As active as has been the US military’s support for the additive manufacturing (AM) sector, in general, the US Navy might be the branch whose progress has accelerated most quickly in 2022. The latest evidence of that was the announcement by the Mid-Atlantic Regional Maintenance Center’s (MARMC) Innovation Lab that it had printed 313 deck drain coamings to fulfill an order.
Notably, these were the first orders for printed parts with national stock numbers (NSNs), an acronym that stands for “NATO stock number” in the 63 or so countries outside the US that also buy NSN parts. Additionally, they were the first such orders to be fulfilled by any US military branch: specifically, the Naval Sea Systems Command (NAVSEA) Organic Industrial Base (OIB), of which the MARMC Innovation Lab is a part.
The Naval Surface Warfare Center (NSWC) Carderock, located in Maryland along the Potomac River, originally developed the deck drain coamings along with composite inserts, to decrease the amount of maintenance related to corrosion on naval vessels, and to stop water from splashing all over the decks of swaying ships. Aside from the three NSNs covered by the deck drain coamings, NAVSEA currently has 143 more NSNs to be fulfilled by 3D printed parts.
This is an especially important point given that the precedent for printing parts to fill NSN orders has now been set. It will likely not only speed up the process of NAVSEA’s fulfillment of the rest of its existing orders for printed parts, but should increase the number of such orders, as well as the number of such orders for other divisions of the US Navy, and the rest of the US military.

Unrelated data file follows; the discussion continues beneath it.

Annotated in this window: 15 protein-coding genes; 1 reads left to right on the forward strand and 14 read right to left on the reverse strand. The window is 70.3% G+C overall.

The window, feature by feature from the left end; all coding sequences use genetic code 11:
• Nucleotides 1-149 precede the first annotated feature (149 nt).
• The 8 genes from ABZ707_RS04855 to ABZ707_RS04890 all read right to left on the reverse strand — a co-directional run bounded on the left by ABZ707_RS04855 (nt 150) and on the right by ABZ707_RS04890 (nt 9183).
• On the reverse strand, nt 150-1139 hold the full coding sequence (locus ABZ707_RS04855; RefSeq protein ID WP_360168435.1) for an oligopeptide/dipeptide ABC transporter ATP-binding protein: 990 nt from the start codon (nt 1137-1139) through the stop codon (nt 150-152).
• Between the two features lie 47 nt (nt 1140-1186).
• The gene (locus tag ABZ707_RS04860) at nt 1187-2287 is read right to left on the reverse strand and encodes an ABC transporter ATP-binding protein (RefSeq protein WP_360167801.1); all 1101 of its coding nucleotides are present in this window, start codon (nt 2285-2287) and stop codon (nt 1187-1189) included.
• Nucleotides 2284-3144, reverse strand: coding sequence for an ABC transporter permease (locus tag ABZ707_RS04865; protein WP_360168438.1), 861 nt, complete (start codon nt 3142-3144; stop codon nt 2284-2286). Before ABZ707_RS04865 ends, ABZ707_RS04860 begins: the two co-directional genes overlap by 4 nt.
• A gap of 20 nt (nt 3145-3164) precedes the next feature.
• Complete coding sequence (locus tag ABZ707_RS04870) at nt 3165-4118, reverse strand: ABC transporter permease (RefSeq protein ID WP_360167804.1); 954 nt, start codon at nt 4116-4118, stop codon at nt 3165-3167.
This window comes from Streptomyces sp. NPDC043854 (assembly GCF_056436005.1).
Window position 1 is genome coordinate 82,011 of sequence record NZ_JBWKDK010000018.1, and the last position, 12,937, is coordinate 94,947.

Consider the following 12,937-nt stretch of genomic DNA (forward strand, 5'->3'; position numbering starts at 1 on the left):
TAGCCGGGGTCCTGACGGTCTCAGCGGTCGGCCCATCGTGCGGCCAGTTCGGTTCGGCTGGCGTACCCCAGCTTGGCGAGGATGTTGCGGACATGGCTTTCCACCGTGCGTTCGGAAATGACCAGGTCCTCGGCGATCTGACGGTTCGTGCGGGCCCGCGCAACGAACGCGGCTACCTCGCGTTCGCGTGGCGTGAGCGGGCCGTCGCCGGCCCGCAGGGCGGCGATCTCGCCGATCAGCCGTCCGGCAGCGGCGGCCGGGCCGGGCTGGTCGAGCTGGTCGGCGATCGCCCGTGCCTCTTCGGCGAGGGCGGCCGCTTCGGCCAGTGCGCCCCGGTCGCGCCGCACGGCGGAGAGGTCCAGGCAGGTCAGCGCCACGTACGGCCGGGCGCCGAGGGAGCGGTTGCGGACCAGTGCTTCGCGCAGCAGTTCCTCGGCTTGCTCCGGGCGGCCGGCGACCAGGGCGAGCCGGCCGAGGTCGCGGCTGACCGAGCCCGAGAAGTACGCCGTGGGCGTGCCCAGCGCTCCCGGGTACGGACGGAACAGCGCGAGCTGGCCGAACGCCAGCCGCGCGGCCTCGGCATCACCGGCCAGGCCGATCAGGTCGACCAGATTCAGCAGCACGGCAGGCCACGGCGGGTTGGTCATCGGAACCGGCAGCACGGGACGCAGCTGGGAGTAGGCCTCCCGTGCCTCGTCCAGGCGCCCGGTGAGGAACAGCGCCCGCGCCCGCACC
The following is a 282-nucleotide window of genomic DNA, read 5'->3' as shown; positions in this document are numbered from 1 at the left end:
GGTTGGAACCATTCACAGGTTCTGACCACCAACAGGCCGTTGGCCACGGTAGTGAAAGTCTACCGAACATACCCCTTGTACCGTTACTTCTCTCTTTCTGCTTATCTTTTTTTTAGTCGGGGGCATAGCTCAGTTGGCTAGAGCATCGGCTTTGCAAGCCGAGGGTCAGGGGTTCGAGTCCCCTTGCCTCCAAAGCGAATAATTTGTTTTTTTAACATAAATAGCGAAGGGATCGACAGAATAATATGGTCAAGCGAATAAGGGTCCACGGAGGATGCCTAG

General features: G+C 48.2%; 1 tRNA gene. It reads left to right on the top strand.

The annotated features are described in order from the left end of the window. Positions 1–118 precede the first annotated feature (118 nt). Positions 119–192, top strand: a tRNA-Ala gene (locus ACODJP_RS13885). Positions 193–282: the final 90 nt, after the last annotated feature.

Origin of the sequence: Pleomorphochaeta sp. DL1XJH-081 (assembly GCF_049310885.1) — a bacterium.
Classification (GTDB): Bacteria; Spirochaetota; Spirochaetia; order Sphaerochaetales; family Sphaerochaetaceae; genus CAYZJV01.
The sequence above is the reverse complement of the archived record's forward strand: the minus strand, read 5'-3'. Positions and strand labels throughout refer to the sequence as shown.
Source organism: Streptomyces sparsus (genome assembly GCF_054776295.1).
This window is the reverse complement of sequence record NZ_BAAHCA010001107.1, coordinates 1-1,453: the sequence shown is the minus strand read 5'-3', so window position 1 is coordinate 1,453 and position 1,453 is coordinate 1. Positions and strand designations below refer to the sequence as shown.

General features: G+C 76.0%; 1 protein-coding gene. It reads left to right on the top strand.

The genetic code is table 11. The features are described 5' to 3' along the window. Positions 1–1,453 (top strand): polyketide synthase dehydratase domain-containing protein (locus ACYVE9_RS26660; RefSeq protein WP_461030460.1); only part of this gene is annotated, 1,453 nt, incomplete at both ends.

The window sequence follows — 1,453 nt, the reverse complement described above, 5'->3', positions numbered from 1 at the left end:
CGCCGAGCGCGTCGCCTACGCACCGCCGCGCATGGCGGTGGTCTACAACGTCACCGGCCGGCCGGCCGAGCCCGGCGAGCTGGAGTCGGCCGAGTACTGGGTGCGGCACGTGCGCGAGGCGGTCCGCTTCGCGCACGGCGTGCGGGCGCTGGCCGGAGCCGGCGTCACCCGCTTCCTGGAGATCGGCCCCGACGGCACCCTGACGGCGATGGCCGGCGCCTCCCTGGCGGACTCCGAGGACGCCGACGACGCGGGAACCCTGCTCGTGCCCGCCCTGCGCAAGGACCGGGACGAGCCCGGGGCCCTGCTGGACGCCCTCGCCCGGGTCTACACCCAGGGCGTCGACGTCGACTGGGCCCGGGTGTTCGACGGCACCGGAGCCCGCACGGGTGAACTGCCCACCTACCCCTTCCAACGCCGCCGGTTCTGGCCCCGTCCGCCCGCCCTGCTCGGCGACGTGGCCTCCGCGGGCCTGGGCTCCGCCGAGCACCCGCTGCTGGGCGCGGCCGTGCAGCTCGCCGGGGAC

Moreover, beyond the US, the more than 60 nations who use the NSN system — all the nations in NATO, plus the NATO-sponsored nations, which includes countries like Japan and Australia — can, and presumably will, follow the US Navy’s lead. As I’ve mentioned in multiple posts recently, advanced manufacturing ecosystems seem to be centralizing around NATO, and the longstanding existence of the NSN system is likely one of the main explanations for that development.
All the nations involved are already used to ordering from, and supplying, a shared catalog of a wide range of end-products. Incorporating advanced manufacturing in general, and AM in particular, into that process is as inevitable as the growth of the industries, themselves. The aspect of this dynamic that makes it so significant is the unmatched level of purchasing power represented by the nations involved, at a time when those same nations have a variety of strategic reasons to cooperate with each other in critical areas of manufacturing. At the same time, of course, there is no guarantee that they will succeed at cooperating.